A message from our Director General, Angela Burgos
In Quebec, students graduate from high school a full year earlier than their counterparts elsewhere in North America. This means they are heading to college with a full year less schooling and a full year less maturity than the rest.
So, it’s really no wonder that nearly 60% of students fail courses in their first semester of Cegep, or that only about 65% of students entering Cegep end-up graduating from Cegep at all. In fact, it’s entirely predictable.
At sixteen or seventeen, most students have never experienced what it means to study independently, without the guidance and structure they relied on in high school. What’s more, when a student enters Cegep, his or her parents are no longer kept in the loop about their performance or attendance, so the role they may once have played in coaching their child is greatly diminished. They may assume that everything is fine, when, in reality, it isn’t.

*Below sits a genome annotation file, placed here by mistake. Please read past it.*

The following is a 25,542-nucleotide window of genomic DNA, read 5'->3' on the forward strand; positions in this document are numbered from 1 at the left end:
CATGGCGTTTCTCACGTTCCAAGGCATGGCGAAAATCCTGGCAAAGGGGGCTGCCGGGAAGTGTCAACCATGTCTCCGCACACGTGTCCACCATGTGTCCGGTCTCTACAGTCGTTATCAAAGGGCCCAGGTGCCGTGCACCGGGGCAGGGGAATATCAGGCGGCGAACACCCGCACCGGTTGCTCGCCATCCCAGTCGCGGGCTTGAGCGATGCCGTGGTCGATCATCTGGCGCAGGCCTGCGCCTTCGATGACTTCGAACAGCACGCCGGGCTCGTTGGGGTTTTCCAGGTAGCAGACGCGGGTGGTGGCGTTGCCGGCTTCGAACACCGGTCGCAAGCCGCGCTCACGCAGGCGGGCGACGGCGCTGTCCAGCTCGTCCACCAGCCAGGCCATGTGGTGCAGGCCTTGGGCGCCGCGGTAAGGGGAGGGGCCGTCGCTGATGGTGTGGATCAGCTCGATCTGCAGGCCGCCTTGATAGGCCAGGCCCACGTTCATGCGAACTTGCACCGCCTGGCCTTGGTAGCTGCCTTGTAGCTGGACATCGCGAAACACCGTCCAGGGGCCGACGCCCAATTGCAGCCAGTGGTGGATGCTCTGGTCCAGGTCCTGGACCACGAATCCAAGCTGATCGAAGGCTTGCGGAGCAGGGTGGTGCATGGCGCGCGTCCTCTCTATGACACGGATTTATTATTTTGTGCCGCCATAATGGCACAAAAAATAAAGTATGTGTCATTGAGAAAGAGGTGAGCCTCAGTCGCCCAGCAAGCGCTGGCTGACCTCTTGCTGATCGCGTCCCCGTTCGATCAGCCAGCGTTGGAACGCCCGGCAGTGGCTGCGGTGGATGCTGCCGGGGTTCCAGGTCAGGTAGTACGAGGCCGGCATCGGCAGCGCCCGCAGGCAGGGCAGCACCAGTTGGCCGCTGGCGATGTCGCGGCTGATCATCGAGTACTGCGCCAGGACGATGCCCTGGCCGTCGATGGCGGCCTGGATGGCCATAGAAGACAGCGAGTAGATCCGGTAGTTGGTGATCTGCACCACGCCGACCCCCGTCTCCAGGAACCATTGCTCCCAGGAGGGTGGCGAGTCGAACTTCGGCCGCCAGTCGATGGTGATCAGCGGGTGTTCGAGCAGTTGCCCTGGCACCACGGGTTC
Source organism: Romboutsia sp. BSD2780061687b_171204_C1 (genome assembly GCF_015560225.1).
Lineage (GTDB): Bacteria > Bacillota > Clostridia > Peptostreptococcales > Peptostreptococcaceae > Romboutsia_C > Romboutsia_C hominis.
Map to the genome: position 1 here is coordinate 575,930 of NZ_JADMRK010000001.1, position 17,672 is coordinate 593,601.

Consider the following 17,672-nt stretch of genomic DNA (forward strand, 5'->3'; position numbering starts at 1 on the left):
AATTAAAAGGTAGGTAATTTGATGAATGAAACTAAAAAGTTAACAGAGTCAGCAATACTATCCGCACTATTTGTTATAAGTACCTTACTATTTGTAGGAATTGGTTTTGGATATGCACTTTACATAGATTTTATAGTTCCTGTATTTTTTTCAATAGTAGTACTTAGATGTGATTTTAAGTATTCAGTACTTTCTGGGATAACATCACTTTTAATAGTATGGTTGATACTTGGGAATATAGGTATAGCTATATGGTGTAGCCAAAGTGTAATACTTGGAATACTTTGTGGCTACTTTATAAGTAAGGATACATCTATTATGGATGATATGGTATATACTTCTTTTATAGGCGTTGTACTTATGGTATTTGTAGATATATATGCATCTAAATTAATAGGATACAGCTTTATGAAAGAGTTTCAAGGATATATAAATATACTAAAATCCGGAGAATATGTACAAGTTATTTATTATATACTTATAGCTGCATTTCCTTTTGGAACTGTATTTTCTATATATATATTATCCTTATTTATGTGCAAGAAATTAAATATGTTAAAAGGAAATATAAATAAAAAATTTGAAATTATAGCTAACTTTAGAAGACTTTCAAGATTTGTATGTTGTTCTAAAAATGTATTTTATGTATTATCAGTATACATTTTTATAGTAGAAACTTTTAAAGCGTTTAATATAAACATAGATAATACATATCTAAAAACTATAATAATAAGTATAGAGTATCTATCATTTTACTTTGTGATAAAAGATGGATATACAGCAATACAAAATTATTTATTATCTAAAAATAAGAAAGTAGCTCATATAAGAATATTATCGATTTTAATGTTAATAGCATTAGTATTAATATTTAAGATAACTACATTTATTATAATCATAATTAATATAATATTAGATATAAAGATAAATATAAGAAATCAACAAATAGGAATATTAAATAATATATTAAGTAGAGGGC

Here is an all-too-common scenario:
A student enters Cegep at age 17, having coasted successfully in high school without having to think about self-managing her studies. After a few weeks, as mid-terms approach, she discovers that she is overwhelmed by her course load and fails an exam or two. She doesn’t ask for help, because she has never had to before, so she falls further and further behind. She feels hopeless and depressed, because she never experienced any difficulties in high school. She blames herself and does not know where to turn. She considers dropping-out.
At Centennial College, our goal is to stop this cycle.
We know that successful students are made, not born, and that you can’t expect students to develop effective learning behaviours and become autonomous and resilient learners on their own. That’s why we teach our students how to develop the skills they need to succeed in college, such as planning, time-management, self-discipline, perseverance, stress management, and self-advocacy – skills that will serve them for the rest of their lives.